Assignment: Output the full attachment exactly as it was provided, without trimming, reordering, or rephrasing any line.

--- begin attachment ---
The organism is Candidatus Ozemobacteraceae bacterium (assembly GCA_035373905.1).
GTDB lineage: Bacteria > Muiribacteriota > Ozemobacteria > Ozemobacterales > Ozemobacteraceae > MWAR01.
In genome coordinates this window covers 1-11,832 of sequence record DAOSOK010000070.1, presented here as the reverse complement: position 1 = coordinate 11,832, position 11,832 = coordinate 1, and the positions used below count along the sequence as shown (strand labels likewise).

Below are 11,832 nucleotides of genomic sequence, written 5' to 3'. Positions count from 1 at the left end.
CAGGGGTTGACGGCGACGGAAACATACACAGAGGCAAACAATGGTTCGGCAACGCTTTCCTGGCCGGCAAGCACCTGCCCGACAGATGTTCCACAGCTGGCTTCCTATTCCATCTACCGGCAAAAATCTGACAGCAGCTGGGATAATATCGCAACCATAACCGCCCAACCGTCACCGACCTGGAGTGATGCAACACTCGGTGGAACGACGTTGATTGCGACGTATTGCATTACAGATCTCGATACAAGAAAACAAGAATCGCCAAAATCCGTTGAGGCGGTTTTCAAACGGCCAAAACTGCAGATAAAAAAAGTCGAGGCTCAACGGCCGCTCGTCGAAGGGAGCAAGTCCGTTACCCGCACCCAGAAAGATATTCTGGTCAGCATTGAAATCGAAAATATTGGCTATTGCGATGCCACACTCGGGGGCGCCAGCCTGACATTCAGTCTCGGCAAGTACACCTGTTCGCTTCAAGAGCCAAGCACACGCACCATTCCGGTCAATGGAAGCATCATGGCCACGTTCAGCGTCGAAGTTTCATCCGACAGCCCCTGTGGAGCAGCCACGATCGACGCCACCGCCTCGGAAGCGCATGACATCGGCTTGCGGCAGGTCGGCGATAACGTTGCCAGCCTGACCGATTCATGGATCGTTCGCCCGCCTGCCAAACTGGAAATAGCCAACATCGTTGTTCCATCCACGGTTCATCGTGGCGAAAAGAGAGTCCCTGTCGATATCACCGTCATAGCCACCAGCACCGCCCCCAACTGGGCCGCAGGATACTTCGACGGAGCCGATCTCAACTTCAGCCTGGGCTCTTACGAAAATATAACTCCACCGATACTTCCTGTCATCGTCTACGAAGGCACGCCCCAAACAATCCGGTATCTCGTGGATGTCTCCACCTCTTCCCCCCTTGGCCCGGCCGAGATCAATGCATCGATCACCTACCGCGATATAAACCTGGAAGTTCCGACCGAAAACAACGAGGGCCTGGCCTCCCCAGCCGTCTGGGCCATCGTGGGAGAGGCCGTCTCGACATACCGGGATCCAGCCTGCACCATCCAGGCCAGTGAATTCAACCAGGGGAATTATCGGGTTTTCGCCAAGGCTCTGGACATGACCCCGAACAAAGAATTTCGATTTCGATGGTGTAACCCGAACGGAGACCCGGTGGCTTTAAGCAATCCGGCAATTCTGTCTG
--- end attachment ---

The organism is Candidatus Ozemobacteraceae bacterium (assembly GCA_035373905.1).
GTDB lineage: Bacteria > Muiribacteriota > Ozemobacteria > Ozemobacterales > Ozemobacteraceae > MWAR01.
In genome coordinates this window covers 1-11,832 of sequence record DAOSOK010000070.1, presented here as the reverse complement: position 1 = coordinate 11,832, position 11,832 = coordinate 1, and the positions used below count along the sequence as shown (strand labels likewise).

Below are 11,832 nucleotides of genomic sequence, written 5' to 3'. Positions count from 1 at the left end.
CAGGGGTTGACGGCGACGGAAACATACACAGAGGCAAACAATGGTTCGGCAACGCTTTCCTGGCCGGCAAGCACCTGCCCGACAGATGTTCCACAGCTGGCTTCCTATTCCATCTACCGGCAAAAATCTGACAGCAGCTGGGATAATATCGCAACCATAACCGCCCAACCGTCACCGACCTGGAGTGATGCAACACTCGGTGGAACGACGTTGATTGCGACGTATTGCATTACAGATCTCGATACAAGAAAACAAGAATCGCCAAAATCCGTTGAGGCGGTTTTCAAACGGCCAAAACTGCAGATAAAAAAAGTCGAGGCTCAACGGCCGCTCGTCGAAGGGAGCAAGTCCGTTACCCGCACCCAGAAAGATATTCTGGTCAGCATTGAAATCGAAAATATTGGCTATTGCGATGCCACACTCGGGGGCGCCAGCCTGACATTCAGTCTCGGCAAGTACACCTGTTCGCTTCAAGAGCCAAGCACACGCACCATTCCGGTCAATGGAAGCATCATGGCCACGTTCAGCGTCGAAGTTTCATCCGACAGCCCCTGTGGAGCAGCCACGATCGACGCCACCGCCTCGGAAGCGCATGACATCGGCTTGCGGCAGGTCGGCGATAACGTTGCCAGCCTGACCGATTCATGGATCGTTCGCCCGCCTGCCAAACTGGAAATAGCCAACATCGTTGTTCCATCCACGGTTCATCGTGGCGAAAAGAGAGTCCCTGTCGATATCACCGTCATAGCCACCAGCACCGCCCCCAACTGGGCCGCAGGATACTTCGACGGAGCCGATCTCAACTTCAGCCTGGGCTCTTACGAAAATATAACTCCACCGATACTTCCTGTCATCGTCTACGAAGGCACGCCCCAAACAATCCGGTATCTCGTGGATGTCTCCACCTCTTCCCCCCTTGGCCCGGCCGAGATCAATGCATCGATCACCTACCGCGATATAAACCTGGAAGTTCCGACCGAAAACAACGAGGGCCTGGCCTCCCCAGCCGTCTGGGCCATCGTGGGAGAGGCCGTCTCGACATACCGGGATCCAGCCTGCACCATCCAGGCCAGTGAATTCAACCAGGGGAATTATCGGGTTTTCGCCAAGGCTCTGGACATGACCCCGAACAAAGAATTTCGATTTCGATGGTGTAACCCGAACGGAGACCCGGTGGCTTTAAGCAATCCGGCAATTCTGTCTG